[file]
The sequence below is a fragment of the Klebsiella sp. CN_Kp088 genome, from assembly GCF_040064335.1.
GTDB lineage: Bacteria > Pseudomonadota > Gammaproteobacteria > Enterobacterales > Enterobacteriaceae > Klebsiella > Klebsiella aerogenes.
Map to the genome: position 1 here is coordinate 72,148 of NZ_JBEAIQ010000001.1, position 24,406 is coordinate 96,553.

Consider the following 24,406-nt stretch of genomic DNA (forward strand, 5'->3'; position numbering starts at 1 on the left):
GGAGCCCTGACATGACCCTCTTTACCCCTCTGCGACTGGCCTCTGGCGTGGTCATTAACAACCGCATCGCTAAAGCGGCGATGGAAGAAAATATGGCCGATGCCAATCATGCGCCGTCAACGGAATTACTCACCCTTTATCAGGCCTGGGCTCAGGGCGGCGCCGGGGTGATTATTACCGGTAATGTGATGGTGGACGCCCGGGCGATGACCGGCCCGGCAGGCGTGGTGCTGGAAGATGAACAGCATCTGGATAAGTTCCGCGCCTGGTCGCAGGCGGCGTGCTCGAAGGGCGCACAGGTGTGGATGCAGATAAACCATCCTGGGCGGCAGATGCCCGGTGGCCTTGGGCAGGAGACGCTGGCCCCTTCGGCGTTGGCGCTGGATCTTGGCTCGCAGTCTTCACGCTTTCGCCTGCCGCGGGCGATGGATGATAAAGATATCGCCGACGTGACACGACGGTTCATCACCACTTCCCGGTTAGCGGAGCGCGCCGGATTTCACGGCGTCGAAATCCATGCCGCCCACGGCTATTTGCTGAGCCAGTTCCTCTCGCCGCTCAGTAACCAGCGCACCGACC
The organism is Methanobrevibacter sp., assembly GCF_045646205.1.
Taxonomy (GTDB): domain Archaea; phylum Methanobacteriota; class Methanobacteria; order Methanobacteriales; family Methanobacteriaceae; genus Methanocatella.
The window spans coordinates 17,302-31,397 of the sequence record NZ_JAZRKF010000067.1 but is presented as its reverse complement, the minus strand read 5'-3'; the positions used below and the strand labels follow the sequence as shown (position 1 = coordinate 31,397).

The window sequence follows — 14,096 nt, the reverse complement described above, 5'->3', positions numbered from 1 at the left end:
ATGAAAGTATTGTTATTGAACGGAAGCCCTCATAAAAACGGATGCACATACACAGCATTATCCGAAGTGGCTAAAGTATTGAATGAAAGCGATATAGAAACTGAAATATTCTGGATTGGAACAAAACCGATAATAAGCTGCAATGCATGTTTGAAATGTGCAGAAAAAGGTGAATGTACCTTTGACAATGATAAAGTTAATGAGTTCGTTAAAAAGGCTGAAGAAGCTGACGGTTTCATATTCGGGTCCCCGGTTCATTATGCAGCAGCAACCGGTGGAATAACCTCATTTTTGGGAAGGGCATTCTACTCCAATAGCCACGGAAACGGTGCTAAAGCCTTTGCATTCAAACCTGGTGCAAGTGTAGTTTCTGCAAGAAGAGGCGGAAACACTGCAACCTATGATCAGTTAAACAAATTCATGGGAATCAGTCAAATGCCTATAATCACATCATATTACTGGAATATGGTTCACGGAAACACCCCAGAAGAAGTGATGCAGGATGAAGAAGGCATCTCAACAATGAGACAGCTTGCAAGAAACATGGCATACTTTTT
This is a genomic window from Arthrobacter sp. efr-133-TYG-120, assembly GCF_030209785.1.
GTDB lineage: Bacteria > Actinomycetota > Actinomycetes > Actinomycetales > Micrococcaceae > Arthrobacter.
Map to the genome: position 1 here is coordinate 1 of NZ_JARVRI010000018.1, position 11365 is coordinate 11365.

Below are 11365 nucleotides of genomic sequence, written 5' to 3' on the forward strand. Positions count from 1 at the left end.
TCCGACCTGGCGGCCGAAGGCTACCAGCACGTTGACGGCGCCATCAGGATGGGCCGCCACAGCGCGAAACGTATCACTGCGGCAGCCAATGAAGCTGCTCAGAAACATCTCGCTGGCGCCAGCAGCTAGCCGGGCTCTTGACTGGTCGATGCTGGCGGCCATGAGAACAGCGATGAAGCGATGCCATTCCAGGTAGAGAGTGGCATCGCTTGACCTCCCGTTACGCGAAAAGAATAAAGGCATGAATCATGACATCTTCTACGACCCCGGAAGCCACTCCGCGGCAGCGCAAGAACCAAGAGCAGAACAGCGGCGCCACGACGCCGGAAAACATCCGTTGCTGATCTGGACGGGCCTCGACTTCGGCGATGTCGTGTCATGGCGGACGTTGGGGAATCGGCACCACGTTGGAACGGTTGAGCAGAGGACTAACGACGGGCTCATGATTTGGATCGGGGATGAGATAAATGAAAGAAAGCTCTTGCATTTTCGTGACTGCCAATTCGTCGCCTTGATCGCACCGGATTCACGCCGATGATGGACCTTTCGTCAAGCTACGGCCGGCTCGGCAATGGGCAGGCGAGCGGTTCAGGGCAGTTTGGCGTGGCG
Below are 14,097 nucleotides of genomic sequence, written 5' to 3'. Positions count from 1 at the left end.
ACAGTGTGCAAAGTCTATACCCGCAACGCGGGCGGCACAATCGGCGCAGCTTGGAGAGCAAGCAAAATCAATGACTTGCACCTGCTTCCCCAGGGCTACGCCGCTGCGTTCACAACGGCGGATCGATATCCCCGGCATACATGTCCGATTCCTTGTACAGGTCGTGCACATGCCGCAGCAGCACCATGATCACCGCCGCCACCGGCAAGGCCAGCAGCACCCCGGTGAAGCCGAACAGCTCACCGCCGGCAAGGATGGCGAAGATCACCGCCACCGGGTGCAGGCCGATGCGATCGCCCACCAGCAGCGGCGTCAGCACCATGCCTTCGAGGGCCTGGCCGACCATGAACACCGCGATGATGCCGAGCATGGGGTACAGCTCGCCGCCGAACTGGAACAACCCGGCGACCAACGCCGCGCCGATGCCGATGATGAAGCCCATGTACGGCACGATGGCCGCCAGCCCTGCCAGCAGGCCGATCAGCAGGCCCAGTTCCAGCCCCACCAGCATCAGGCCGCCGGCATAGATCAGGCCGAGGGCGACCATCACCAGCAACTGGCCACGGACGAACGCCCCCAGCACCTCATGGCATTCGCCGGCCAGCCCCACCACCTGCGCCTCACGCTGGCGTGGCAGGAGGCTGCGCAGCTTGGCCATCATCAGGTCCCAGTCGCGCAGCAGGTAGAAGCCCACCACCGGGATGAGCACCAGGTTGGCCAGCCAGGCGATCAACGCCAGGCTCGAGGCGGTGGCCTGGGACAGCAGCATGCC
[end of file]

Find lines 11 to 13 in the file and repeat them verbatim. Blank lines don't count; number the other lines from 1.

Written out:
This is a genomic window from Arthrobacter sp. efr-133-TYG-120, assembly GCF_030209785.1.
GTDB lineage: Bacteria > Actinomycetota > Actinomycetes > Actinomycetales > Micrococcaceae > Arthrobacter.
Map to the genome: position 1 here is coordinate 1 of NZ_JARVRI010000018.1, position 11365 is coordinate 11365.